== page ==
Digital Stories - International Students

Below you will find 3 stories about international students in Scarborough and Toronto.  Each story takes a specific angle on international student experience, the hopes for staying in Canada or returning to students' country of origin, and the stereotypes associated with international students. While not all descriptions are accompanied by the digital story produced by Sociology D 15 students, due to participants' wishes for confidentiality, we have included screenshots and quotations of student work.  

Debunking Stereotypes of International Students by Daniel Mark, Mark Roy and Tyler Lee 

Daniel, Mark and Tyler were also interested in the experiences of international students.  However, they were influenced by a newspaper article published in the summer of 2015 of a Vietnamese international student who experienced homelessness during his studies.  They wanted to see whether the stereotype of wealthy international students was a reality.  While during their interviews they found that participants had enough family and other resources to live and study in Canada, they also explored how participants' spending habits changed given the fact that they felt a sense of responsibility to their friends and families back home.  Like Yiu and Cheung, they also advocate for debunking the portrayal of international students as ecomomic units and understanding their needs and experiences more fully.  Due to participant confidentiality, their video is not publicly available. However, here's an excerpt of their analysis: 

"When international students are framed by negative stereotypes, such as being excessively wealthy, they become treated in a highly detached manner (Zhang & Zhang, 2013).  Rather than being characterized by some of the positive aspects (for example, by adding diversity to the student body, creating a sense of community and belonging for overseas students, and bringing money to the University that can create jobs and build new infrastructure) (Sawir et al., 2009), international students are increasingly less as individuals and more as economic commodities (Yi & Yung, 2001)."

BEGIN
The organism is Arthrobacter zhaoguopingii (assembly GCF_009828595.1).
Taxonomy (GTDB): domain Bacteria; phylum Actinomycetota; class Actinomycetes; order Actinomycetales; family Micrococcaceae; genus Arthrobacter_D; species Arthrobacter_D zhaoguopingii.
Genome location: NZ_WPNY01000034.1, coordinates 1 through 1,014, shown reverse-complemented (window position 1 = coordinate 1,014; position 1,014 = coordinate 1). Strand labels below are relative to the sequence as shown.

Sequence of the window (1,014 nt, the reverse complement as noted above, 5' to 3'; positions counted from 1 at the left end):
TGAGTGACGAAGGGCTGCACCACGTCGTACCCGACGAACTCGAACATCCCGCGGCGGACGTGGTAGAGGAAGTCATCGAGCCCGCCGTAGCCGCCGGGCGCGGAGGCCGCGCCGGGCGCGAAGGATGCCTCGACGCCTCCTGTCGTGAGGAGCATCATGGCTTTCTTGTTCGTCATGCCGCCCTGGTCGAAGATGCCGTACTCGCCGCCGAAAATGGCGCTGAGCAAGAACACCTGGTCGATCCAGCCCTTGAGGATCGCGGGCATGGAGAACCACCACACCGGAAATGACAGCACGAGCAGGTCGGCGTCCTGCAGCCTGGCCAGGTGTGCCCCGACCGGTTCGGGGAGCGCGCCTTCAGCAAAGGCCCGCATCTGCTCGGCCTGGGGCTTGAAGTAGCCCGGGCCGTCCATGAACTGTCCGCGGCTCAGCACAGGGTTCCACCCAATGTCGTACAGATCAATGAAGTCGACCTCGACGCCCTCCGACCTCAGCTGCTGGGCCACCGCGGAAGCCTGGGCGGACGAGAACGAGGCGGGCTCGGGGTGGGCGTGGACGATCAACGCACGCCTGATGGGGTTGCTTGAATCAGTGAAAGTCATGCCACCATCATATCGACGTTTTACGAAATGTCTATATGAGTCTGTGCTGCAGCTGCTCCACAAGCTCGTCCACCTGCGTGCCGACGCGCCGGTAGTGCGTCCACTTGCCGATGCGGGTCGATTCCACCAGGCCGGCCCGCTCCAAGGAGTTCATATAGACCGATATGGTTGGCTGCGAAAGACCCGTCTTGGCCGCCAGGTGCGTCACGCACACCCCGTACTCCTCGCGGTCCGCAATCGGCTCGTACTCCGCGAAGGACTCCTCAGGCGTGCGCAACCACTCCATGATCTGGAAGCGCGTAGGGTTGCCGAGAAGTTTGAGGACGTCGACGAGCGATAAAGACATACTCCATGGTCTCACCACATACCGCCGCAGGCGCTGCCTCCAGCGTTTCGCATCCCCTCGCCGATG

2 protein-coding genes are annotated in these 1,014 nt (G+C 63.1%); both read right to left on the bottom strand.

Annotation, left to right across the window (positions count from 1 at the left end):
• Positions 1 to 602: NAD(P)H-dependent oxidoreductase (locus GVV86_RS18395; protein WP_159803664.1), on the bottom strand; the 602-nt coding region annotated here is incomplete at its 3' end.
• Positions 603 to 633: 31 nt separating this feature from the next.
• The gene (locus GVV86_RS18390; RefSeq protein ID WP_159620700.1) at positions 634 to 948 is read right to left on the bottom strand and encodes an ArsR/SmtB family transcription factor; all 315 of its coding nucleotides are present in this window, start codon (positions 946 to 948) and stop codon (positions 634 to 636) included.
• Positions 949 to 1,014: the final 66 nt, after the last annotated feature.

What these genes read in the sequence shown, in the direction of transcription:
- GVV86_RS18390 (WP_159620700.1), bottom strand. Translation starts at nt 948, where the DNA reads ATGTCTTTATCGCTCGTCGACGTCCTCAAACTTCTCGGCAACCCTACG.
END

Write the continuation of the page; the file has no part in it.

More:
Daniel, Mark and Tyler working on their project at the UTSC computer lab 

Playing Social Games: International Students at the University of Toronto and the Importance of Soft Skills by Silvia Serpas Hidalgo 

Serpa's project also focused on international students, but she was interested in what made students decide to return to their countries of origin post university.  Serpas begins with the premise that university education, and the place from which we earn a degree is becoming increasingly important as reported by local news outlets: 

Serpas asked participants what skills international students thought would be important to bring back home with them.  "Canadian Experience" seemed to be a popular respose - both in terms of cultural/social experiences while at the University of Toronto, as well as the "soft skills" learned.  She concludes by stating: "[International] University students with intentions to return home after graduation tend to come to the University of Toronto for a 'Canadian Experience' but soon realize the importance of soft skills, which play a large role in their personal and professional lives" 


International Students and Language Barriers while Studying in Canada by Amanda Yiu and Lesley Cheung  

In this project, Yiu and Cheung were interested in examining the experiences of international students at UTSC. After conducting interviews, they decided to focus on how language barriers affect international students' sense of belonging on campus.  They propose an increase of the number and visibility of resources available to students.   


Immigrant Scarborough - SOCD15 - International Students and Language Barriers